about fifty different shaped scorpers, these are all ground for
different purposed. One tip I would give is that I never use a
scorper in the form as it is sold to me. Firstly everybody has
different shaped and sized hands so it is wise to adjust the scorper
length to suit your hand. Then I always anneal soften the scorper,
then grind and shape it for my purpose, then harden (anneal to red
hot and quench in water) then I temper the tool, ( I polish off the
oxide after hardening, then play a small flame about one inch behind
the cutting edge and watch for a light straw colour to reach the tip
then quench quickly. this gives me my prefered hardness, then I
sharpen the cutting edge to about 30 degrees on a hard Arkansas
oilstone Stone or its equivalent.

I hope this may be of help to someone. I include an attachment
showing one of my prepared skorpers.

Peace to all. James Miller


#10

Hello Mr. Miller, In the u.s.a. a scorper is also called a graver.

Tom Arnold


#11

Stacy

Is this CD available for sale to the rest of us? If so, how can
I purchase it? 

If you send me your mailing address, I’ll do the rest. Like sending
you the necessary by slow mail service (10 day’s
maximum!). Purchase? Give me a break, I just want you to send Orchid
some money on my behalf and thats it!!!

Gerry Lewy!..:>)


#12
I am a little confused at this question. Surely gravers are for
engraving purposes and are ground to suit the engravers hand size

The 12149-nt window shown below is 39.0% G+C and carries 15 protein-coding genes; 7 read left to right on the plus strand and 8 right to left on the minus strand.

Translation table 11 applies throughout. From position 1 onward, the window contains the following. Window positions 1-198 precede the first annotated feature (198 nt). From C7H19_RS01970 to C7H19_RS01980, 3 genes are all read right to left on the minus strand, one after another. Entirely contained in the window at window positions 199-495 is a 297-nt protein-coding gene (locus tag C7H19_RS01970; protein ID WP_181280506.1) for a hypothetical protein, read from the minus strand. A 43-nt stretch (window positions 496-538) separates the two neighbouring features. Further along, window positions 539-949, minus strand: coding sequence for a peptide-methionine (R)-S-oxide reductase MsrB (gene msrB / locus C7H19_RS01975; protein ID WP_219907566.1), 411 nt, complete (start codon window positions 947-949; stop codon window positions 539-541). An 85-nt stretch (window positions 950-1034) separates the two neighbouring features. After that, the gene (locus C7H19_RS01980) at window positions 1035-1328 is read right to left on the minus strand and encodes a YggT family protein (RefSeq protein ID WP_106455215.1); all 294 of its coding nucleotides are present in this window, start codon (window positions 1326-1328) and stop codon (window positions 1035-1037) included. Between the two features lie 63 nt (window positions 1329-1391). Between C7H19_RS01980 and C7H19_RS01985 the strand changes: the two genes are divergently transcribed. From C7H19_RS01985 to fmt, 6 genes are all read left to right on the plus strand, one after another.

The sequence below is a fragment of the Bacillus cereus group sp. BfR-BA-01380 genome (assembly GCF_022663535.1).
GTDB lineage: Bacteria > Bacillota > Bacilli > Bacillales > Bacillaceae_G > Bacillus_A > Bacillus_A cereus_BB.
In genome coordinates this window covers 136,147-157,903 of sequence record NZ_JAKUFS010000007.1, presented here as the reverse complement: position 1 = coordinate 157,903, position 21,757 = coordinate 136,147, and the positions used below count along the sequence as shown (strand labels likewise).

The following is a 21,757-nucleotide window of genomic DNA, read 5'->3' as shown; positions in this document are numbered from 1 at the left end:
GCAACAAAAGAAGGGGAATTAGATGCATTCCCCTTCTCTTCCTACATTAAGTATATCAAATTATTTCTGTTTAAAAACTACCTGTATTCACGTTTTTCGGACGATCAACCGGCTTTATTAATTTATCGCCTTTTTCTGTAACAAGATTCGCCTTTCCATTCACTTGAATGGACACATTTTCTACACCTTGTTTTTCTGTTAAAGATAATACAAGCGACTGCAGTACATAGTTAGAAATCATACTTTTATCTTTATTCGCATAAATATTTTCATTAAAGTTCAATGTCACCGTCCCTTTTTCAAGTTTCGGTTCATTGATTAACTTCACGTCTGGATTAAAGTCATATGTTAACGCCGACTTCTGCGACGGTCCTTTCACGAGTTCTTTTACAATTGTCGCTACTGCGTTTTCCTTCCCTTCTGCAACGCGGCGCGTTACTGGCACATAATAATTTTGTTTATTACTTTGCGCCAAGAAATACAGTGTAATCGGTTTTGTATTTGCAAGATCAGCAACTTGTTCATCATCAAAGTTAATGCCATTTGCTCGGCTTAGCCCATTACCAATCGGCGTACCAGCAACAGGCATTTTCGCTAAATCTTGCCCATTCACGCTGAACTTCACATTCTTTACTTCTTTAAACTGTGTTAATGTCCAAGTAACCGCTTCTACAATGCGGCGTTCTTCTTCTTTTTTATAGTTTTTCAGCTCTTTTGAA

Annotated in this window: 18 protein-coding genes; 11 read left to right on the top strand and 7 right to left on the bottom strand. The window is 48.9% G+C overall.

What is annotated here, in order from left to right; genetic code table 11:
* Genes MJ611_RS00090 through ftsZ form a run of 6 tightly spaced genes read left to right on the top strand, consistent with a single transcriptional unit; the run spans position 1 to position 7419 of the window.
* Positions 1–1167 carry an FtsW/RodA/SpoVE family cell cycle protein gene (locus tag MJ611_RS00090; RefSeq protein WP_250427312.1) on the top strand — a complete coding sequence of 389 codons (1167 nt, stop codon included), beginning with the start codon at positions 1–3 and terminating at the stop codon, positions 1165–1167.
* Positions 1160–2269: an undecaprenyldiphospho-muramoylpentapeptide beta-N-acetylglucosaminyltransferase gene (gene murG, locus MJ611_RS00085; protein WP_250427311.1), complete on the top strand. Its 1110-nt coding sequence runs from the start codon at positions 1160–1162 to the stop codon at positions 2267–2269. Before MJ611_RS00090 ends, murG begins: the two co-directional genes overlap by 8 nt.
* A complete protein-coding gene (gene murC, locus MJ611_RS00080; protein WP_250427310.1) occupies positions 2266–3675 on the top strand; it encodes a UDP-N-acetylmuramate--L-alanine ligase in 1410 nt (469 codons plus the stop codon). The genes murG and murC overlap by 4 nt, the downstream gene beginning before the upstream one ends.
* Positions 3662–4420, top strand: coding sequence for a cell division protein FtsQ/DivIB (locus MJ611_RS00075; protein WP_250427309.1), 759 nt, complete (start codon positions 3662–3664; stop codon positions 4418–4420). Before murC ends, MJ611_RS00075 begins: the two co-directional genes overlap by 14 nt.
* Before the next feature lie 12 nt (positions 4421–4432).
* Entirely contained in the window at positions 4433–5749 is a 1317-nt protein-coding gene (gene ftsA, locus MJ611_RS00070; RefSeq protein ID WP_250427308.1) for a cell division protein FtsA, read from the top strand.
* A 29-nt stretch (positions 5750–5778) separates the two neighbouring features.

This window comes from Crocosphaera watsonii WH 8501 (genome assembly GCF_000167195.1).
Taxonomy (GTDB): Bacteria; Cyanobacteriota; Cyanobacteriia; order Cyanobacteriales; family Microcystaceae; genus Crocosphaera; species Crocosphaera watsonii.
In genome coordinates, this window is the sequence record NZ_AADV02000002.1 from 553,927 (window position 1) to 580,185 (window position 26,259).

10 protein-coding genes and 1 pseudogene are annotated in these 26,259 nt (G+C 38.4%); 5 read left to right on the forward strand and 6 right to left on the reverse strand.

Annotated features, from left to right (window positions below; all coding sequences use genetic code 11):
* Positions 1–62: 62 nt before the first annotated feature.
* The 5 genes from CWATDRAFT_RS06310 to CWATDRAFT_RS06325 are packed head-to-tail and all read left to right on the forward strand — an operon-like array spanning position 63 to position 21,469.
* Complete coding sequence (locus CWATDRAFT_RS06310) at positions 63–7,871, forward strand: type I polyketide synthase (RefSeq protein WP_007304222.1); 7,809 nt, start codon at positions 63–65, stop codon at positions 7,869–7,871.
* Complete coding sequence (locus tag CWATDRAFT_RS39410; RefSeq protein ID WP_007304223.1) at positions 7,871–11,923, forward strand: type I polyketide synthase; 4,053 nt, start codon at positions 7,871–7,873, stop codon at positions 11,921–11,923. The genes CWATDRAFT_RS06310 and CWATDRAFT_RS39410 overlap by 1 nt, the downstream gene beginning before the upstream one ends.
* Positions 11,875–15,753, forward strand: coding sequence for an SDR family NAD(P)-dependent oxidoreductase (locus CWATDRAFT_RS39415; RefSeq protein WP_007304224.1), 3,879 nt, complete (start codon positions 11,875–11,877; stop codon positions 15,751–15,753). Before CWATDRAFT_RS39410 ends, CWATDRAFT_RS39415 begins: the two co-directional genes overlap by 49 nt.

and purpose, 

Even though Sandi already said thanks for the info, today, I almost
said what James says above, but I thought it would be too confusing.
That being that the way to sharpen a graver (or scorper) is however
you want it, but of course it must always be wickedly sharp. The old
fashioned way to test is to drop it on your thumbnail and if it grabs
instantly, it’s sharp - there’s even instant and MORE instant,
though, but you get a feel for it. For beginners, though, the angle
that the graver is ground to when you buy it is probably good,
usually 45 deg, I think - that’s to regrind to after you snap it to
length. Grinding a setback on the belly is beyond this little bit,
but setters don’t do that anyway. The thing to understand though is
about edged tools. They are always ground to a medium between
sharpness and durability. You can grind a graver (it’s your tool…)
to a 10 deg angle, and it will be laser sharp for about 3 seconds
until it snaps off. I put some of mine to a 25 or 30 deg angle,
though

  • they are incredibly sharp for tiny work, but they take a real
    touch. The point being that they’re your tools. As you use them and
    learn them you’ll find an angle YOU like, often different with
    different tools. A big ol’ square graver will need a shallow angle
    for rough work, but a tiny onglette might be 15 deg. different, for
    very delicate work. It will come with time…

http://www.donivanandmaggiora.com


#13

James Miller -

you said - “I have about fifty different shaped scorpers, these are
all ground for different purposes.”

and my question is - can you give any guidance for what grinding or
shaping is effective for different purposes? I have the traditional
square and lozenge gravers/scorpers, as well as U shaped ones - but
they are all just cut to fit my hand size, and then sharpened to
whatever angle I end up with, approximating the angle provided when
purchased.

The main things I use them for are cleaning up bezels and carving /
engraving lines, (altho not engraving names, etc.) or carving a
design into sheet or a block of metal.

…hoping to improve my graver usage…

Ivy


#14
Hello Mr. Miller, In the u.s.a. a scorper is also called a graver. 

Hello Mr. Arnold, if you’re interested see “Engraving on Precious